The Post-Punk movement emerged after the initial explosion of Punk by incorporating a broader perspective. It included a much wider worldview, an appreciation of the arts and culture. It even borrowed ideas from Prog Rock, incorporating elements from that maligned form as well as a nascent world music, modern African music, Jamaican Dub and early 70's German experimental music.

From this upheaval came music as diverse as the Pop Group's political diatribes, Cabaret Voltaire's electronic cut-ups and invention, the Raincoats' and Slits' eco-feminism, and Delta 5's and Au Pairs' sexual egalitarianism. And the relatively more conventional and better known Gang of Four, Joy Division, Public Image Limited, and Siouxsie and Banshees were more successful and enduring in a rock context but no less innovative.

But this music was very much confined to its original time period. New music came along- rap, hip-hop, and Neo-Soul in the U.S., House, Techno, BritPop in the U.K. Post-Punk was consigned to musical history, never quite forgotten by those who had embraced it but it seemed less relevant in the 21st Century.

By the mid '90's in Ireland, there was a huge economic shift known as the Celtic Tiger. Economic prosperity has finally arrived in Ireland- today, many of the large international corporations have their European headquarters in Dublin. There was a newly formed extensive financial services center in Dublin and also rampant financial inequality. Homelessness is now an issue due to increased property prices and increased rents.There has been a dramatic change from the '80's when homelessness was virtually unknown and social and financial inequality was far less extreme. Dublin, as a modern international city, is as divided between the have's and have not's as any other wealthy city in the world.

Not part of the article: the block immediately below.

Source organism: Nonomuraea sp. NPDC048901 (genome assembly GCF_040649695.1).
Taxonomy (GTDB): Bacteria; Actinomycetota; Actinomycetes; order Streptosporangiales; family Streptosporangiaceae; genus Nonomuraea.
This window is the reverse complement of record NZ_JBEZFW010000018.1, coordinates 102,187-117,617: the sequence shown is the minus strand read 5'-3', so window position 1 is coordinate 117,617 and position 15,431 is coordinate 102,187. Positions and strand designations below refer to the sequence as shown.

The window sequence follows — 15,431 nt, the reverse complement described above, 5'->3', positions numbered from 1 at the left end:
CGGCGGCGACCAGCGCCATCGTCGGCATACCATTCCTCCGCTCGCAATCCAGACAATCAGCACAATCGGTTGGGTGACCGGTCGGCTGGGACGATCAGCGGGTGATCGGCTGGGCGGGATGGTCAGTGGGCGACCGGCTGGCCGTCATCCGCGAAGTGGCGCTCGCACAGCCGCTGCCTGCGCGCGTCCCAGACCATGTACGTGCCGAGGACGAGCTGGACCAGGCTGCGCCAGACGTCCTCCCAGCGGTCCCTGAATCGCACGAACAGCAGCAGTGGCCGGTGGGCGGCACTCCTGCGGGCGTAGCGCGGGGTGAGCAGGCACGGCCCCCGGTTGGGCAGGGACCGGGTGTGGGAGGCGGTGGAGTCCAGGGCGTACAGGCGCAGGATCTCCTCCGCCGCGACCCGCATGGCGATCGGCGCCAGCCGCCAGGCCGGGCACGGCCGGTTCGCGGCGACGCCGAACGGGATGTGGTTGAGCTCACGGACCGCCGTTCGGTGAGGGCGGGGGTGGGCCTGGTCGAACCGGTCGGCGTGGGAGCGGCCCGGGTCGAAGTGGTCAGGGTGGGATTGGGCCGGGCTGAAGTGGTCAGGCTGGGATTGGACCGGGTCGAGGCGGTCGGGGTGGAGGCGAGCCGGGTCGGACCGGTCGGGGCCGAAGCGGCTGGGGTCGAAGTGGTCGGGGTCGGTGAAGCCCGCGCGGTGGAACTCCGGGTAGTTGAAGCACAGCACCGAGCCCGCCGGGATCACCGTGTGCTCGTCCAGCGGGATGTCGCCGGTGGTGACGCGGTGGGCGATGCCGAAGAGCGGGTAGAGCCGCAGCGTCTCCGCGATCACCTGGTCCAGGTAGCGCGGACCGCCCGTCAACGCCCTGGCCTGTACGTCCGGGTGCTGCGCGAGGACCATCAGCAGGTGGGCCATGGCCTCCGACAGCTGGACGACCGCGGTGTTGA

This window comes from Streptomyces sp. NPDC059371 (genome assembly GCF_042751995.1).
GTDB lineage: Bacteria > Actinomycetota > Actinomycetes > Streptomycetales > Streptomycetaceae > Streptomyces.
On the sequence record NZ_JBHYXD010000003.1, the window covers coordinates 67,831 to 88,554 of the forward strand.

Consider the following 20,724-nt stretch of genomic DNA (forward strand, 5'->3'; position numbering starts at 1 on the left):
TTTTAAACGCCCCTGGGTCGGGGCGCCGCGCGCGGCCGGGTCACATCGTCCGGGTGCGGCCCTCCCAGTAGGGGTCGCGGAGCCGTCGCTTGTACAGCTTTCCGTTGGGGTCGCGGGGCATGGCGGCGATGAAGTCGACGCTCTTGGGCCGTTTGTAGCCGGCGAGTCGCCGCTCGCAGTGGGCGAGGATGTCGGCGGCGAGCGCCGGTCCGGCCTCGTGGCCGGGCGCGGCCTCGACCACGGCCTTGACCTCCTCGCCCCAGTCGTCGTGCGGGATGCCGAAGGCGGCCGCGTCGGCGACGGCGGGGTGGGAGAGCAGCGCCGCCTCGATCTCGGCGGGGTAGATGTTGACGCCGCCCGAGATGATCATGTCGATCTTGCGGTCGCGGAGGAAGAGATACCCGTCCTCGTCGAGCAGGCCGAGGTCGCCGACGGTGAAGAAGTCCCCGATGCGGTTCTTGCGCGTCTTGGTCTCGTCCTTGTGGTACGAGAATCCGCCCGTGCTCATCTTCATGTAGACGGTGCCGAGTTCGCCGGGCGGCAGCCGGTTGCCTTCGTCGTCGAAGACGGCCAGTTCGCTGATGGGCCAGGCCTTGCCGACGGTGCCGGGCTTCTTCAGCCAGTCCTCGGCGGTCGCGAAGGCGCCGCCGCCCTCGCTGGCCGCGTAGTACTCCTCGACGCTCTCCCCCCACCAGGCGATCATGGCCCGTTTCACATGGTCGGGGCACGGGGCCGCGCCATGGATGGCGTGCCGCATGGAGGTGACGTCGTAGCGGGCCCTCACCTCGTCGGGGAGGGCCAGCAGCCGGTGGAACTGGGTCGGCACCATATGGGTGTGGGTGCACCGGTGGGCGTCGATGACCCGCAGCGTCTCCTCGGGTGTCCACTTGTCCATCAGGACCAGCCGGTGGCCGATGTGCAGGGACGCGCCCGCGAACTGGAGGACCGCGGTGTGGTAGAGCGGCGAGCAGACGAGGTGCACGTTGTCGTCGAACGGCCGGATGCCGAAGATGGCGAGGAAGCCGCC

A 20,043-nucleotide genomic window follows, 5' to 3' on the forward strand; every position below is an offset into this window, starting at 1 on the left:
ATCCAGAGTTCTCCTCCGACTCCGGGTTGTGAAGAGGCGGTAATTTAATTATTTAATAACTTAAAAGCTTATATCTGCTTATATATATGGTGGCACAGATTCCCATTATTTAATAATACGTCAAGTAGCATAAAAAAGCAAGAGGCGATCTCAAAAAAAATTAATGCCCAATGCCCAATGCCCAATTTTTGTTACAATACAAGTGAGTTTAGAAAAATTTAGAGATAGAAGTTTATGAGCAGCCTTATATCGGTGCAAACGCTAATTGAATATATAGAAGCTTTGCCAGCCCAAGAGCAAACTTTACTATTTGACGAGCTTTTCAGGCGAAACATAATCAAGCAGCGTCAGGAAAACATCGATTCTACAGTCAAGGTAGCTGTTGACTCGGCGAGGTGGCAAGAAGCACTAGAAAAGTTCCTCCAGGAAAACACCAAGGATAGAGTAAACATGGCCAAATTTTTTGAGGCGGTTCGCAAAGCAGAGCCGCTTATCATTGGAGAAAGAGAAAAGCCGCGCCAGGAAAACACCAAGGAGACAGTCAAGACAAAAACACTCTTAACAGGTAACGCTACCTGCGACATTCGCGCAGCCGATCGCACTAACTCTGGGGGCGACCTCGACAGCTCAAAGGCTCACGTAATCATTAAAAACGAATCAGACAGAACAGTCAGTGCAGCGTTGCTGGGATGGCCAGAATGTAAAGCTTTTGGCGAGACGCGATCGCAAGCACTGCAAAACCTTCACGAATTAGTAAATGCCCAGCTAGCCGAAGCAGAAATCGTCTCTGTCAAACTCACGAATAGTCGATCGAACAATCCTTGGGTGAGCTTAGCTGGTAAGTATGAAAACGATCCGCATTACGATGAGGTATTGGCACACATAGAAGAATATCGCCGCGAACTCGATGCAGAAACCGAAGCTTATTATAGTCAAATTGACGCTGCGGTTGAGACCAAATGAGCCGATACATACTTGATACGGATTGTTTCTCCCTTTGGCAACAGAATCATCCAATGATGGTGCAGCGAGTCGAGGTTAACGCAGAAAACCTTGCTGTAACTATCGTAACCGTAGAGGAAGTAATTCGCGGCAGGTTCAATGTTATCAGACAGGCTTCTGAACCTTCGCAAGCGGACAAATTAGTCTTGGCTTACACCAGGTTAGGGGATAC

The financial crisis of 2008 was particularly severe in Ireland. Property prices that had been greatly over-valued crashed, banks failed and the construction industry all but ceased to exist. There was a collective realization that the boom and bust syndrome, long associated in Irish minds with the U.S of A., had fully arrived in the Emerald Isle.

Those in their early teens then are now the members of the bands and the audience that embraces and understands this re-emergence of Post-Punk. It makes sense in their world. This is the generation that was promised wealth and stability throughout education and entrepreneurship, only to have this it snatched away through recession and economic collapse. Yet this was a generation that was exposed to a world of unlimited choice and opportunity by the internet and raised in relative privilege by virtue of the economic prosperity from '95 to '08.